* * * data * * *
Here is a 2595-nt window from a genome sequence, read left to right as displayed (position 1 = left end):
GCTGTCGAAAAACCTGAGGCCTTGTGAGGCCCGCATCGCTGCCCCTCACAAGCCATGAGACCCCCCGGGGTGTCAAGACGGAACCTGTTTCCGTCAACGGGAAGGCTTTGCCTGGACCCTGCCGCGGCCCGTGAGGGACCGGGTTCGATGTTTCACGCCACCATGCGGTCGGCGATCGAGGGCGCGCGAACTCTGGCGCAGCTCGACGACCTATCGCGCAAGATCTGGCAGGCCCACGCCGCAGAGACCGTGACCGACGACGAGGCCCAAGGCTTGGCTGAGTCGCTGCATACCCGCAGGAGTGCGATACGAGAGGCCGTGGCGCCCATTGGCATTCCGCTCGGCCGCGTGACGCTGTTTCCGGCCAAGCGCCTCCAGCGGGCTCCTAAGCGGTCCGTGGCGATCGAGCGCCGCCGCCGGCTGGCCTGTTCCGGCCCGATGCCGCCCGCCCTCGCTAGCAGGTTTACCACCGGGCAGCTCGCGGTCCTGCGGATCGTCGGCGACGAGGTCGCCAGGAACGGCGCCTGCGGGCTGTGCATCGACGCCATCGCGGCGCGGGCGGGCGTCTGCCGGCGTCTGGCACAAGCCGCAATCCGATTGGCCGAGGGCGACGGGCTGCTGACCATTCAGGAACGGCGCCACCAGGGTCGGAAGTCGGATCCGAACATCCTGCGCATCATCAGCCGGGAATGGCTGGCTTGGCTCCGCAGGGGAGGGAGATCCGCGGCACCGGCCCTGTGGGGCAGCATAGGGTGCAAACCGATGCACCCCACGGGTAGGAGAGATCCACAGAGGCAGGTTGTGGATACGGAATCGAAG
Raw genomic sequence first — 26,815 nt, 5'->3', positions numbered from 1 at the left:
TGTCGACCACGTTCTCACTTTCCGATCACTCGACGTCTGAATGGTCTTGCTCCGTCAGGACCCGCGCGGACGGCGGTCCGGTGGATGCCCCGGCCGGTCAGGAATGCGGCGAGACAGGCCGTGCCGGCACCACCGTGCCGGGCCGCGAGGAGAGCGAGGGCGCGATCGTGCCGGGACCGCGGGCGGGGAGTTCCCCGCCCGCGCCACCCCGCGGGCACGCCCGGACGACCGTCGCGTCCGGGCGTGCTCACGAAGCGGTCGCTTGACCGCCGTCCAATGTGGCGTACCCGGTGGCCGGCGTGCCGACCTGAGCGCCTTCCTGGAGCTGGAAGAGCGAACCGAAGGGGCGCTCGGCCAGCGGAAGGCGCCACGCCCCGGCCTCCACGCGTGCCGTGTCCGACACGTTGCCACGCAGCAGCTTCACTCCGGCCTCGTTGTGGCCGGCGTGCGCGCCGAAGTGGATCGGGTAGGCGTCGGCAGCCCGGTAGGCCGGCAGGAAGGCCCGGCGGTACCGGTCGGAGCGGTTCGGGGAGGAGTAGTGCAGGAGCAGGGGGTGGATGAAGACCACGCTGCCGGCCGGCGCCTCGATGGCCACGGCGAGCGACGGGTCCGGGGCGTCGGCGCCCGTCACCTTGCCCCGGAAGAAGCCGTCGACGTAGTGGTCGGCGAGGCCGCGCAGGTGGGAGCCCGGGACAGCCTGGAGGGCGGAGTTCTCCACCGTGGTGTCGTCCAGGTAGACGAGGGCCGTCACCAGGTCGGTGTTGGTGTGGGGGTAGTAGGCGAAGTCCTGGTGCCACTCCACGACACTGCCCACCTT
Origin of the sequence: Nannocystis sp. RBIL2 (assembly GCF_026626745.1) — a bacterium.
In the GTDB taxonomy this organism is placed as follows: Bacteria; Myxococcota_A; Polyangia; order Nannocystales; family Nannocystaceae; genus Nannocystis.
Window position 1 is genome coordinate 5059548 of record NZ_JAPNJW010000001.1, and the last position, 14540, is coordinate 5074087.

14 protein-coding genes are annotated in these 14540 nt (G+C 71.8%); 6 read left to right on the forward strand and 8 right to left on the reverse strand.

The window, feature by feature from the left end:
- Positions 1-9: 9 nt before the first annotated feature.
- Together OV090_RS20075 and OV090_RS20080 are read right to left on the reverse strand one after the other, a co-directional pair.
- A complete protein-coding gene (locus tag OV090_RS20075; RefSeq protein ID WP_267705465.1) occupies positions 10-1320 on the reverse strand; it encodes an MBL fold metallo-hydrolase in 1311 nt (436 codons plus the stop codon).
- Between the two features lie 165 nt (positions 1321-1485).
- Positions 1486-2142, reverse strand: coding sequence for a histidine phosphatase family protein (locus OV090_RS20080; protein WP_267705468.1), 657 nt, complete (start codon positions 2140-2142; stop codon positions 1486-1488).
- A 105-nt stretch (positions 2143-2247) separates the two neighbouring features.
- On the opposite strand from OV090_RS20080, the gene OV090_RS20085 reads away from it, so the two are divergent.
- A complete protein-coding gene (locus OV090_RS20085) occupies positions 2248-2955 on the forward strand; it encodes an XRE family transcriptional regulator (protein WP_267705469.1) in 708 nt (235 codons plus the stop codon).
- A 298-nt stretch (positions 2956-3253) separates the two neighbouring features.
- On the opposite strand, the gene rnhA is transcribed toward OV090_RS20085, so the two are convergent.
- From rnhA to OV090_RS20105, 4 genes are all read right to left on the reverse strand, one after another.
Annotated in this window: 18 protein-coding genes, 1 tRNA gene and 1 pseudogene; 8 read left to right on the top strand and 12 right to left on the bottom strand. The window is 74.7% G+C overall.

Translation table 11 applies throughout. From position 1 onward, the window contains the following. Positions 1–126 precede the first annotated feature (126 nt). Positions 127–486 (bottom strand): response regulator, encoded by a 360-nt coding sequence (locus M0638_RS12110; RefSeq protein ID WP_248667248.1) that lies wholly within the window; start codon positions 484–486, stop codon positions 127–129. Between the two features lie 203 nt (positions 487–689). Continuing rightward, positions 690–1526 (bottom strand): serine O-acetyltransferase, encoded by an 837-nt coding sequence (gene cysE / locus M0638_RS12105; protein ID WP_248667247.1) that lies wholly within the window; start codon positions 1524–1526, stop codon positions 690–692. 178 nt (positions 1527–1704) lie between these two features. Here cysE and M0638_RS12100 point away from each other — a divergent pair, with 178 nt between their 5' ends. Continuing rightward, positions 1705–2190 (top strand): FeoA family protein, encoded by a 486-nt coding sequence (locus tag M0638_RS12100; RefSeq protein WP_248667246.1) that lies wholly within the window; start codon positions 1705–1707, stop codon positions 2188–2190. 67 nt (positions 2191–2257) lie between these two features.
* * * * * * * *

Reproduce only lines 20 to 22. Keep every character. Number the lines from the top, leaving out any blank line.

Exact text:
- From rnhA to OV090_RS20105, 4 genes are all read right to left on the reverse strand, one after another.
Annotated in this window: 18 protein-coding genes, 1 tRNA gene and 1 pseudogene; 8 read left to right on the top strand and 12 right to left on the bottom strand. The window is 74.7% G+C overall.

Translation table 11 applies throughout. From position 1 onward, the window contains the following. Positions 1–126 precede the first annotated feature (126 nt). Positions 127–486 (bottom strand): response regulator, encoded by a 360-nt coding sequence (locus M0638_RS12110; RefSeq protein ID WP_248667248.1) that lies wholly within the window; start codon positions 484–486, stop codon positions 127–129. Between the two features lie 203 nt (positions 487–689). Continuing rightward, positions 690–1526 (bottom strand): serine O-acetyltransferase, encoded by an 837-nt coding sequence (gene cysE / locus M0638_RS12105; protein ID WP_248667247.1) that lies wholly within the window; start codon positions 1524–1526, stop codon positions 690–692. 178 nt (positions 1527–1704) lie between these two features. Here cysE and M0638_RS12100 point away from each other — a divergent pair, with 178 nt between their 5' ends. Continuing rightward, positions 1705–2190 (top strand): FeoA family protein, encoded by a 486-nt coding sequence (locus tag M0638_RS12100; RefSeq protein WP_248667246.1) that lies wholly within the window; start codon positions 1705–1707, stop codon positions 2188–2190. 67 nt (positions 2191–2257) lie between these two features.